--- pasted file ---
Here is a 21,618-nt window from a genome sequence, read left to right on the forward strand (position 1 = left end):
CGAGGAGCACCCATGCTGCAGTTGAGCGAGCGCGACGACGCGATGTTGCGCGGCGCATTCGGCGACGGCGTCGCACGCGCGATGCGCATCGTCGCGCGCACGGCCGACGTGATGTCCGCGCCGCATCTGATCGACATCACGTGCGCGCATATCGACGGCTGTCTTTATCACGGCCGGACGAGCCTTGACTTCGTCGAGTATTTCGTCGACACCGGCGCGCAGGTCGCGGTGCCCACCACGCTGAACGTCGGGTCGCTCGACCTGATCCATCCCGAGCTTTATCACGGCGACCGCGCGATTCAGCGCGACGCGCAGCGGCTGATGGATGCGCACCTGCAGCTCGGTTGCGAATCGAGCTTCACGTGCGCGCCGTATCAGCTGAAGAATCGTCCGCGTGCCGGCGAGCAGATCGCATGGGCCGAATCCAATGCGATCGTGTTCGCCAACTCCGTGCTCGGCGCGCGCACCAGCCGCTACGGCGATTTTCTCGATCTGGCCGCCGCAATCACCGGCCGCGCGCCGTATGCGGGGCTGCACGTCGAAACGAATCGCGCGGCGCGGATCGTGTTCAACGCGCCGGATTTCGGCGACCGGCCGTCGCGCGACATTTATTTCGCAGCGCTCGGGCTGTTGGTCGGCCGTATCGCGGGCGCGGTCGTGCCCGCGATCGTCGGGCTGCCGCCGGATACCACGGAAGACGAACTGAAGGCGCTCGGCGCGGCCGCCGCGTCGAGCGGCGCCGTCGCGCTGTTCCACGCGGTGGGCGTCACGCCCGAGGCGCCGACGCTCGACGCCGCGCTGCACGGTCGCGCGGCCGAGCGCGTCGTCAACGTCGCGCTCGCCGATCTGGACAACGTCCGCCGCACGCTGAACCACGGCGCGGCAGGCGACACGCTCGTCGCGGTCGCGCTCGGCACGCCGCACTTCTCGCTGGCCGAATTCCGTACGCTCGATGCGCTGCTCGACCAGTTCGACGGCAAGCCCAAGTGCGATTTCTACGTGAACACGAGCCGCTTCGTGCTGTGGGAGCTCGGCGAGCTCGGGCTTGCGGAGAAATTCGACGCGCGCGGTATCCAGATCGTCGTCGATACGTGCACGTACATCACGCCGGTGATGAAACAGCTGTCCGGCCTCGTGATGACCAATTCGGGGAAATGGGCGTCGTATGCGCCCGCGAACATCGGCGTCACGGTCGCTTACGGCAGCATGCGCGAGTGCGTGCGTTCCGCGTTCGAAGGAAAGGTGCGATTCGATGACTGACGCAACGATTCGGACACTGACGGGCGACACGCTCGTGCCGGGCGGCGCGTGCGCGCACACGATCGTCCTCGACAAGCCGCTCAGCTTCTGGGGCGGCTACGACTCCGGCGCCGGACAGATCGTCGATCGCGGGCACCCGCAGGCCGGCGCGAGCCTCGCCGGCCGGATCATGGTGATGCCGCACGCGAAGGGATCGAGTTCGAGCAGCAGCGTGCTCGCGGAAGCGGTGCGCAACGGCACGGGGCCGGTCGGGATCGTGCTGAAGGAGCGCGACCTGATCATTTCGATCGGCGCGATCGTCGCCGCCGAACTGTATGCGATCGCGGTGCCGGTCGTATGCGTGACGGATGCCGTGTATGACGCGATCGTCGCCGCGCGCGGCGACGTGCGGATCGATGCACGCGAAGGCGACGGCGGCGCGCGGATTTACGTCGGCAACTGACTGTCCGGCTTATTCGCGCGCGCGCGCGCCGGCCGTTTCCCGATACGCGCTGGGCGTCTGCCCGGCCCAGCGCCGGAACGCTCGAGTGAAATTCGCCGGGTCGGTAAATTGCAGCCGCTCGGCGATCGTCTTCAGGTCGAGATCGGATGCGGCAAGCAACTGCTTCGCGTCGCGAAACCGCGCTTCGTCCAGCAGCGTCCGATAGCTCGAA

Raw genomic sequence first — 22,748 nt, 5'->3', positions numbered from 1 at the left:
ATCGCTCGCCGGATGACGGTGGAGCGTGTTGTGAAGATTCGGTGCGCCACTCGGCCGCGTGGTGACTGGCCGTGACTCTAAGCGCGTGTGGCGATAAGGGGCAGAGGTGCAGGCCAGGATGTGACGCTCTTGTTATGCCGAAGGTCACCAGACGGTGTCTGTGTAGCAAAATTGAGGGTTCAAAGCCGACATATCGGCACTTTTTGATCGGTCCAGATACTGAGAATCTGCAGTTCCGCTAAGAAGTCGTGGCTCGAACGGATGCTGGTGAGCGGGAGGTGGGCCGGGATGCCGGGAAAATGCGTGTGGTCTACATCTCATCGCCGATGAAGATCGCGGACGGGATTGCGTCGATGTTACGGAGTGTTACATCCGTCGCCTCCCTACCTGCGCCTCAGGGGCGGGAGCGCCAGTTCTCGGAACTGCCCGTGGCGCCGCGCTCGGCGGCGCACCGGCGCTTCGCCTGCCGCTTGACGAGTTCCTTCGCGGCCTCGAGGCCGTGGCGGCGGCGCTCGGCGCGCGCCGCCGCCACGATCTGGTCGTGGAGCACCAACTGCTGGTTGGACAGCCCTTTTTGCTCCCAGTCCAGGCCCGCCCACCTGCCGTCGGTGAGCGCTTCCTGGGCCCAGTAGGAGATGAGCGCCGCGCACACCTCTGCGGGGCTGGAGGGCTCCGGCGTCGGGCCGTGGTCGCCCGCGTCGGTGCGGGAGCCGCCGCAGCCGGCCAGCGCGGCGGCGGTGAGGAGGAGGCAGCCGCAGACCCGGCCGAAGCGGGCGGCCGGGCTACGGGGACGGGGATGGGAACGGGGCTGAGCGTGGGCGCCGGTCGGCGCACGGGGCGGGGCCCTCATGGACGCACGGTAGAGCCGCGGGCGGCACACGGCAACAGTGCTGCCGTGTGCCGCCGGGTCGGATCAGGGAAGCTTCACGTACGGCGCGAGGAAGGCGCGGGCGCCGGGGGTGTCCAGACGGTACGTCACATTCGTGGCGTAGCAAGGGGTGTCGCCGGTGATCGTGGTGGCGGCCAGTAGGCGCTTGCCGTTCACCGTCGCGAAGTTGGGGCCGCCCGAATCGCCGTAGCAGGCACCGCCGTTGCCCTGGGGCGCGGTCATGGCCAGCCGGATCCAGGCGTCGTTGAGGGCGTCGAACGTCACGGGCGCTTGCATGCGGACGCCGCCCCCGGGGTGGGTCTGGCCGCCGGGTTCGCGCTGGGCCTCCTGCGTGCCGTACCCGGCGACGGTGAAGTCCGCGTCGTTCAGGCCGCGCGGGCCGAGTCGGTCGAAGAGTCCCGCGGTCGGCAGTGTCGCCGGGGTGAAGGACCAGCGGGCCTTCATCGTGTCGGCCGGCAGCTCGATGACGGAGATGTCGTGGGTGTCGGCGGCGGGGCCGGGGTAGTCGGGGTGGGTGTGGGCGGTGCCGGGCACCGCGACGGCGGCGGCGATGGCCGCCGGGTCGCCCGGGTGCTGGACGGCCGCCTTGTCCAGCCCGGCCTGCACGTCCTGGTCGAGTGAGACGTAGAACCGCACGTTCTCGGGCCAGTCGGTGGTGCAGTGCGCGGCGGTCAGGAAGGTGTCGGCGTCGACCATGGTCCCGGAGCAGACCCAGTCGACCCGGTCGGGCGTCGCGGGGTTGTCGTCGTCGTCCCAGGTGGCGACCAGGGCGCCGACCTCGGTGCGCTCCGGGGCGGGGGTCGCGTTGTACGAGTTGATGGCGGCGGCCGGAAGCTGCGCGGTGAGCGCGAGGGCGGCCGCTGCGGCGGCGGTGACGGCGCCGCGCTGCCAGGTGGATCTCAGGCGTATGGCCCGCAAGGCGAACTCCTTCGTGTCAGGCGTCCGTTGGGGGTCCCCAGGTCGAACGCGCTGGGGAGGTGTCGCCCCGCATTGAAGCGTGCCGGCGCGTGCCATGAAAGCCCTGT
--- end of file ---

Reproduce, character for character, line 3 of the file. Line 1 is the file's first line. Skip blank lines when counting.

Raw genomic sequence first — 22,748 nt, 5'->3', positions numbered from 1 at the left: